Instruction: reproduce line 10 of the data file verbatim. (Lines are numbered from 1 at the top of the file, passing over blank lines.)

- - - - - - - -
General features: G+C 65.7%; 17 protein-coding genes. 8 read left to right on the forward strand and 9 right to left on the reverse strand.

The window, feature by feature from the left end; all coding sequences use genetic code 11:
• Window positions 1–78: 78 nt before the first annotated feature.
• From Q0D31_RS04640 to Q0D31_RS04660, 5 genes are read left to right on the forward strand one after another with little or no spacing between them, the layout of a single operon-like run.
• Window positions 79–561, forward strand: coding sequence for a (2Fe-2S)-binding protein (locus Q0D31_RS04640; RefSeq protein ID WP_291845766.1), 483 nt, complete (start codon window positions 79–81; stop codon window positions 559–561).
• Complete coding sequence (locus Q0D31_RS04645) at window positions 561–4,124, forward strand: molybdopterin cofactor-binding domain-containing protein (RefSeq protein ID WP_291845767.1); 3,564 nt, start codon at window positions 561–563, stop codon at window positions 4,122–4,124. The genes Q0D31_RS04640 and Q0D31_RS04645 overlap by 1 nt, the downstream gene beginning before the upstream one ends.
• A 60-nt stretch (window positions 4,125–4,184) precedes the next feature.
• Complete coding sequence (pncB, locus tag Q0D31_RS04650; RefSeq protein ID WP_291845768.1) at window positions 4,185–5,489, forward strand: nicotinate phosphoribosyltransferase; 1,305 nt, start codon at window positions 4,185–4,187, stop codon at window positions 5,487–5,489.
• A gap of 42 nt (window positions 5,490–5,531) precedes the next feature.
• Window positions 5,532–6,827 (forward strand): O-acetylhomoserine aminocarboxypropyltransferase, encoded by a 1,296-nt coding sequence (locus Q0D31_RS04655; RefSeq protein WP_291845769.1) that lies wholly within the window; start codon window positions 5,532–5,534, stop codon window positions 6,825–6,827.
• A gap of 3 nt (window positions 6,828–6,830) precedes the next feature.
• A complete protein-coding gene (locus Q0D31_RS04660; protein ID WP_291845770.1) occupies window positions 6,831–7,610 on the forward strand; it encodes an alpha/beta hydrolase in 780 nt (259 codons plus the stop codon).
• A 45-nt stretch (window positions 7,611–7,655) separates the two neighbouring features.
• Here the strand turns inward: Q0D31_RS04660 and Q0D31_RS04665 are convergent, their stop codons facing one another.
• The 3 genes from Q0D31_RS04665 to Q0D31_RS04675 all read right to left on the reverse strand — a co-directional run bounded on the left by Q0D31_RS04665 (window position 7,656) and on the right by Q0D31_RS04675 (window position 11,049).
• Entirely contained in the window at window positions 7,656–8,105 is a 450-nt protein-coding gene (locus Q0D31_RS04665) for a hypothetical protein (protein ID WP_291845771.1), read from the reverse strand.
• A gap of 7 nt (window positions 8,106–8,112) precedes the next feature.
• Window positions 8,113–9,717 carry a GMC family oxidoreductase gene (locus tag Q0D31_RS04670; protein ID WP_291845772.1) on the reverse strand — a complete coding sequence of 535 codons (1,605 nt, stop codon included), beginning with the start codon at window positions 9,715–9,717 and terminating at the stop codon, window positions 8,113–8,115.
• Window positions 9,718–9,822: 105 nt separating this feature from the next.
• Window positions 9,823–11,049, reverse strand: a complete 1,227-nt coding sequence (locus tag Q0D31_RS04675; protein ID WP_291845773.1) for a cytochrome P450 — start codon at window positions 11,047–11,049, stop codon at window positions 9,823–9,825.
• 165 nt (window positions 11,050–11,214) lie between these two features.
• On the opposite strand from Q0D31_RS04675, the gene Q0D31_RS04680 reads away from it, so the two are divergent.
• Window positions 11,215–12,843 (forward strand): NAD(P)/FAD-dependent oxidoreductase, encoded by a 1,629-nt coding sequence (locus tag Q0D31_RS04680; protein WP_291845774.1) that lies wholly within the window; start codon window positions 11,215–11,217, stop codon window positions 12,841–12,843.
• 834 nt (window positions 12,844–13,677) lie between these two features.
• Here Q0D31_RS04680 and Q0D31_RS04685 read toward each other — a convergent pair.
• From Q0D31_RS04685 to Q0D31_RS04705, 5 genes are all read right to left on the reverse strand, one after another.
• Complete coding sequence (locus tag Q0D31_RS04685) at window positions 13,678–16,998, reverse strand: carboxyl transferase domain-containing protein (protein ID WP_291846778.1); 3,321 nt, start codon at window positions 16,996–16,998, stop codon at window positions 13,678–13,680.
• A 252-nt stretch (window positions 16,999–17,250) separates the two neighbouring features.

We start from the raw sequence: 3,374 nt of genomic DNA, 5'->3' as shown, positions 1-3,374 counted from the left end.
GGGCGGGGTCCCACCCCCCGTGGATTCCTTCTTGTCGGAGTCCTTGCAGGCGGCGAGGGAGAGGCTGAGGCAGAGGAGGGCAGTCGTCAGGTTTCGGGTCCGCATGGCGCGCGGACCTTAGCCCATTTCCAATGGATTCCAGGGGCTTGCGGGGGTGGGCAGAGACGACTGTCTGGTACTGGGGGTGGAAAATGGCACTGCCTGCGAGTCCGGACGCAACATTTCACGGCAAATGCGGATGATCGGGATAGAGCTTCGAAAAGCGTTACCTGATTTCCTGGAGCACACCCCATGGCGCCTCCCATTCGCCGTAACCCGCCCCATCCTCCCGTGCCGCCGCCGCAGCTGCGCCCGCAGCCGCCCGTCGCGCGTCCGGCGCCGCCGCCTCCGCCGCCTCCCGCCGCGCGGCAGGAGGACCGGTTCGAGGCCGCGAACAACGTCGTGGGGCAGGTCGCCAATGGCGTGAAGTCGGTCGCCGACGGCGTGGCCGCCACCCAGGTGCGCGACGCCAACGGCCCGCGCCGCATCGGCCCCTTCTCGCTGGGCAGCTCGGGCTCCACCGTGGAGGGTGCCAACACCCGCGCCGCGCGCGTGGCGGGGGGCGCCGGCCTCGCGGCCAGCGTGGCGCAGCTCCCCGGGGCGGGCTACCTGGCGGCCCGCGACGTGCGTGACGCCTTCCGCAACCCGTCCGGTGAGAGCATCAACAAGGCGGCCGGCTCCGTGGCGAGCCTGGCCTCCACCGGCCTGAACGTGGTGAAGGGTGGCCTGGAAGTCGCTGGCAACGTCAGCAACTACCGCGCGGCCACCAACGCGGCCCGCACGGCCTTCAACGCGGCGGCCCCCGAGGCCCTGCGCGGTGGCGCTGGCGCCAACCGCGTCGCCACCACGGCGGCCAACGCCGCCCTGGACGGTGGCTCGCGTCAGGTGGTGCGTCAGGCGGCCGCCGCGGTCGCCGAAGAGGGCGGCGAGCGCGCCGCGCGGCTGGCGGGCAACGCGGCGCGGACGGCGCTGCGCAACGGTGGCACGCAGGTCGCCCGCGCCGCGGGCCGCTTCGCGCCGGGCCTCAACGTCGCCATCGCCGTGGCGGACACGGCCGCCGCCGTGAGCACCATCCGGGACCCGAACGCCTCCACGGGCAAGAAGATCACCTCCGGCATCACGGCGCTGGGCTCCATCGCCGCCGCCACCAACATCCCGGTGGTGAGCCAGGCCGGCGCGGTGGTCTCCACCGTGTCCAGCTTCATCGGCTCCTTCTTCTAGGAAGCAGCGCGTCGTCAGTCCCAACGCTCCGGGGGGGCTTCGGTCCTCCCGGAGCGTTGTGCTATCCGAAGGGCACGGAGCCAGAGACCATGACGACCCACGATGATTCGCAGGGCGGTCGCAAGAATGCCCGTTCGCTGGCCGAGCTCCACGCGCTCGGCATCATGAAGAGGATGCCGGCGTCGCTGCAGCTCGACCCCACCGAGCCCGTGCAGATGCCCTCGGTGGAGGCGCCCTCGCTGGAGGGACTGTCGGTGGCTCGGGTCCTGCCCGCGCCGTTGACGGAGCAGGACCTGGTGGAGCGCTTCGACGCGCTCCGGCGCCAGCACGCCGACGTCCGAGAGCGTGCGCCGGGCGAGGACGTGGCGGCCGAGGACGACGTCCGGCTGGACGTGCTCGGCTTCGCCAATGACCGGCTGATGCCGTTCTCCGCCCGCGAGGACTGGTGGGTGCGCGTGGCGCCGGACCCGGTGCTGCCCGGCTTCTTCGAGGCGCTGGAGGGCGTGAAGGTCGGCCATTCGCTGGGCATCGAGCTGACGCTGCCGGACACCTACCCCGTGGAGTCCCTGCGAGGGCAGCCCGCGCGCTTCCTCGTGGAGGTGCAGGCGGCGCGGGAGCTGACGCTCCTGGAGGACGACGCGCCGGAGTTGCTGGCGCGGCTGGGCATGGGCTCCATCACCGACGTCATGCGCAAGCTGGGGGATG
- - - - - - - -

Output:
• Window positions 5,532–6,827 (forward strand): O-acetylhomoserine aminocarboxypropyltransferase, encoded by a 1,296-nt coding sequence (locus Q0D31_RS04655; RefSeq protein WP_291845769.1) that lies wholly within the window; start codon window positions 5,532–5,534, stop codon window positions 6,825–6,827.